As a side note: Whoever is out there doing this buying of gold for euros is a heck of a lot smarter than American gold investors. Americans collectively lose their pants every time COMEX gold takes a dip. "They" (whoever "they" are) are doing it right: they are buying gold when it gets cheaper instead of when it gets more expensive. If only Americans could learn from them!

So, who is winning? Is the US winning by figuratively letting go of the rope the ECB is pulling on in order to make them fall on their collective behinds? Or is it the ECB and the rest of the world, by having the last laugh because they hold in their hands the key to blowing the US economy sky-high?

Remember that the Asians, particularly China and Japan, hold huge amounts of dollar-claims in the form of Treasury debt. If they decide to accelerate their selling, US debt prices will collapse and long term rates will explode past the US' point of tolerance. The certain consequences of that have been discussed in these essays ad nauseam and need not be repeated here.

The German saying "Wer im Glashaus sitzt, soll nicht mit Steinen werfen." (He who sits in a house of glass shouldn't be throwing rocks) comes to mind.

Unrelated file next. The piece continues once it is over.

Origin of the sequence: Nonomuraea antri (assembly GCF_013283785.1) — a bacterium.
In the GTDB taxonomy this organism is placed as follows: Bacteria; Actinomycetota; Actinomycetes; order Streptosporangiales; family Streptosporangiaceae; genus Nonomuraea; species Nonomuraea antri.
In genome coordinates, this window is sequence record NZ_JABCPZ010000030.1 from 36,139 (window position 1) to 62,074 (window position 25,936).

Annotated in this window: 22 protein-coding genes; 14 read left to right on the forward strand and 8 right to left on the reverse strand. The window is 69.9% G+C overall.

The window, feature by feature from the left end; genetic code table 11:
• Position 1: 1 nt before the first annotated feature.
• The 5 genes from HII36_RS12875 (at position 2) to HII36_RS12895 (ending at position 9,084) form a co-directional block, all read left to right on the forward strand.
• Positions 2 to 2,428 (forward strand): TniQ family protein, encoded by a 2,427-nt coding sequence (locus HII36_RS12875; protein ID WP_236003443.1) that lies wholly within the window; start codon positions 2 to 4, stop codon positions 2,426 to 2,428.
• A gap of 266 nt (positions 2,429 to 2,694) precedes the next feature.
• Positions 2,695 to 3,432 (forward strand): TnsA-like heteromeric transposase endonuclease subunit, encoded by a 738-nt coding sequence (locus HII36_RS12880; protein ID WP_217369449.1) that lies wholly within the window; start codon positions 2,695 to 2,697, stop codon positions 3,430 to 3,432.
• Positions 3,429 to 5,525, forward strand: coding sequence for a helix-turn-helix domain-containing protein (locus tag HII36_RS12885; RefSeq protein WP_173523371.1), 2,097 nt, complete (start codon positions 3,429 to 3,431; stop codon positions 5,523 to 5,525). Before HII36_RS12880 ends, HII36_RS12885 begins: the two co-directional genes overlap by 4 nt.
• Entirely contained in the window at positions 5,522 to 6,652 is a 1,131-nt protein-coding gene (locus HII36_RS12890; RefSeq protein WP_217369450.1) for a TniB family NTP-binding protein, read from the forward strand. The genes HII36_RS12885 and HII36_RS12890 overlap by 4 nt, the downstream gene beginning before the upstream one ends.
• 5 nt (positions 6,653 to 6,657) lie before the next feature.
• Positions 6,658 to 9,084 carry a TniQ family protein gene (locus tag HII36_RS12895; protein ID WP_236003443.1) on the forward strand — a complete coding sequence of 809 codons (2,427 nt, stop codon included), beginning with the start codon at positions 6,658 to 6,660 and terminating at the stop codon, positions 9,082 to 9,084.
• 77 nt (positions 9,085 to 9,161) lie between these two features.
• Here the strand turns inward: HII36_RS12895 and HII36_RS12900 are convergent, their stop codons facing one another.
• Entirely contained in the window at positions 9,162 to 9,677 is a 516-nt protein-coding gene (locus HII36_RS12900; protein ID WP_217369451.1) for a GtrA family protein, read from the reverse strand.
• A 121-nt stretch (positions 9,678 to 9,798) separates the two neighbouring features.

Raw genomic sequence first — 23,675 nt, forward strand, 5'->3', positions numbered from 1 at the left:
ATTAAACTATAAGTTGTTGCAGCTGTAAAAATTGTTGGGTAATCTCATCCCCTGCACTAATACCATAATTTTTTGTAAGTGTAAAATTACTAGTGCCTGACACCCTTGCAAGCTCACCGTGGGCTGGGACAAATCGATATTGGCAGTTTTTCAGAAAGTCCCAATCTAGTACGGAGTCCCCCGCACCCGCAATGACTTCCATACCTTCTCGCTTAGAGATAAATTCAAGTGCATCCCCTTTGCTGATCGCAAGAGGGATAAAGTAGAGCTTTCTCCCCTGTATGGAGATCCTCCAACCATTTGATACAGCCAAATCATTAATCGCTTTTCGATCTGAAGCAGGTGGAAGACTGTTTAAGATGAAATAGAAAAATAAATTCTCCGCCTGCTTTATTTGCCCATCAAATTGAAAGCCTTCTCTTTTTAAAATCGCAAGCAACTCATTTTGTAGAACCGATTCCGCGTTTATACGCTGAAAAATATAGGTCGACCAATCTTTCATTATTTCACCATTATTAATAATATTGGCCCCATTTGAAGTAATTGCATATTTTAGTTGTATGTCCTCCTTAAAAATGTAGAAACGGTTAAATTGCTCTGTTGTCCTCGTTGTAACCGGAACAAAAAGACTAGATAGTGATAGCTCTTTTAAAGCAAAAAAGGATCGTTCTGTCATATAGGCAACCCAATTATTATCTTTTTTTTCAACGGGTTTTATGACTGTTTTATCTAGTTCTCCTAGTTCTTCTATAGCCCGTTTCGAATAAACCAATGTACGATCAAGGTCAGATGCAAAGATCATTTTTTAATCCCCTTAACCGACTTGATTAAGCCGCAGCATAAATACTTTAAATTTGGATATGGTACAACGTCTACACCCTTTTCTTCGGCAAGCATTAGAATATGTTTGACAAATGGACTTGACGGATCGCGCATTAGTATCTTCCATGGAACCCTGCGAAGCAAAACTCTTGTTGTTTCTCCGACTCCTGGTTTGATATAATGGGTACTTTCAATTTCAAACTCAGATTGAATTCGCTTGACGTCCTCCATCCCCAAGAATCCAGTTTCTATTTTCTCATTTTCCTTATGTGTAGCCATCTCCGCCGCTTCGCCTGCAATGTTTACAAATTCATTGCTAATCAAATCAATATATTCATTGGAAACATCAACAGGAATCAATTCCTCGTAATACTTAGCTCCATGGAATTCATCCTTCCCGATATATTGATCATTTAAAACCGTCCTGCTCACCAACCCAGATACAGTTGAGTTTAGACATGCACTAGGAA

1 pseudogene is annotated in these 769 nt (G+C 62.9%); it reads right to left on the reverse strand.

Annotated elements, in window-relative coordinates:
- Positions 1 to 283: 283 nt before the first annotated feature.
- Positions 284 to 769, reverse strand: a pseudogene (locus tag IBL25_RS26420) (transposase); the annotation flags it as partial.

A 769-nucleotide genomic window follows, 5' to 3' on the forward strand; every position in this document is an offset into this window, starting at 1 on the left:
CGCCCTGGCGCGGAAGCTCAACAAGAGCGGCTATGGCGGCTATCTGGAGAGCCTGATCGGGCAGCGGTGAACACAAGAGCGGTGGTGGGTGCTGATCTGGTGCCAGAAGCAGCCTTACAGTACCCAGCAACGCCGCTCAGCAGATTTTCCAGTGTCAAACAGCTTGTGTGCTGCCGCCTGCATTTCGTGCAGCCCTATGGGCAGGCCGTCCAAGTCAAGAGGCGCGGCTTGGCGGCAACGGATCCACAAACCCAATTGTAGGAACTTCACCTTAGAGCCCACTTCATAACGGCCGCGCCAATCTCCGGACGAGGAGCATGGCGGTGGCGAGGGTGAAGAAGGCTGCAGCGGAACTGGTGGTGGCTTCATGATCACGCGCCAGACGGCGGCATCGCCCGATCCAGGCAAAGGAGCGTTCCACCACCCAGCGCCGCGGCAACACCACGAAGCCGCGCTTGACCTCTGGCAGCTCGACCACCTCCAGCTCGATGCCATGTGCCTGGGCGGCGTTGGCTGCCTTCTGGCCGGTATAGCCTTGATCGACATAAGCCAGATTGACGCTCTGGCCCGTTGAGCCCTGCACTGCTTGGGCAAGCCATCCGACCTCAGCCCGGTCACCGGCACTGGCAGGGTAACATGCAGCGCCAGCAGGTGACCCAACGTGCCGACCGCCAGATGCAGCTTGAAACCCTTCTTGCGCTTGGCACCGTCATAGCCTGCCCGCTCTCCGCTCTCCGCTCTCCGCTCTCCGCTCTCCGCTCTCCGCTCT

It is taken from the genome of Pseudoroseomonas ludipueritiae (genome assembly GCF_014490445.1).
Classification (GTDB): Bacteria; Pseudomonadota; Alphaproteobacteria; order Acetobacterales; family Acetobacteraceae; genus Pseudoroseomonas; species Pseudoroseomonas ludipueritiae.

The lower the US lets its currency fall, the more temptation the Asians feel to dump their US debt holdings, as they see their US "assets" depreciate with every tick lower by the dollar on its journey into forex "Hades." At some point, this temptation will become overwhelming. The US is currently betting that the Asians' point of no return comes after that of the Europeans. I don't think that's a safe bet to make.

No matter which way this battle turns out, if you put a good portion of your assets in gold, you can afford to sit on the sidelines and simply "watch the game." Whoever wins or loses, you will be (economically, at least) safe from the carnage on the playing field. While the euro's rise against the dollar certainly gives US gold investors a boost, even a total collapse of the euro system will be good for gold.

Why? Because the international move away from the dollar has become a do-or-die necessity. If there is no euro, that move will be directly into gold as the ultimate currency reserve. The euro was just interposed to make that transition less painful.

Either way, it will be nice to own some gold before that comes to pass.

Got gold?

TWO CASES IN POINT: (Headlines from Friday morning, November 12, 2004):
(These news reports came out after this article was submitted to publishers late last night, confirming my suspicions.)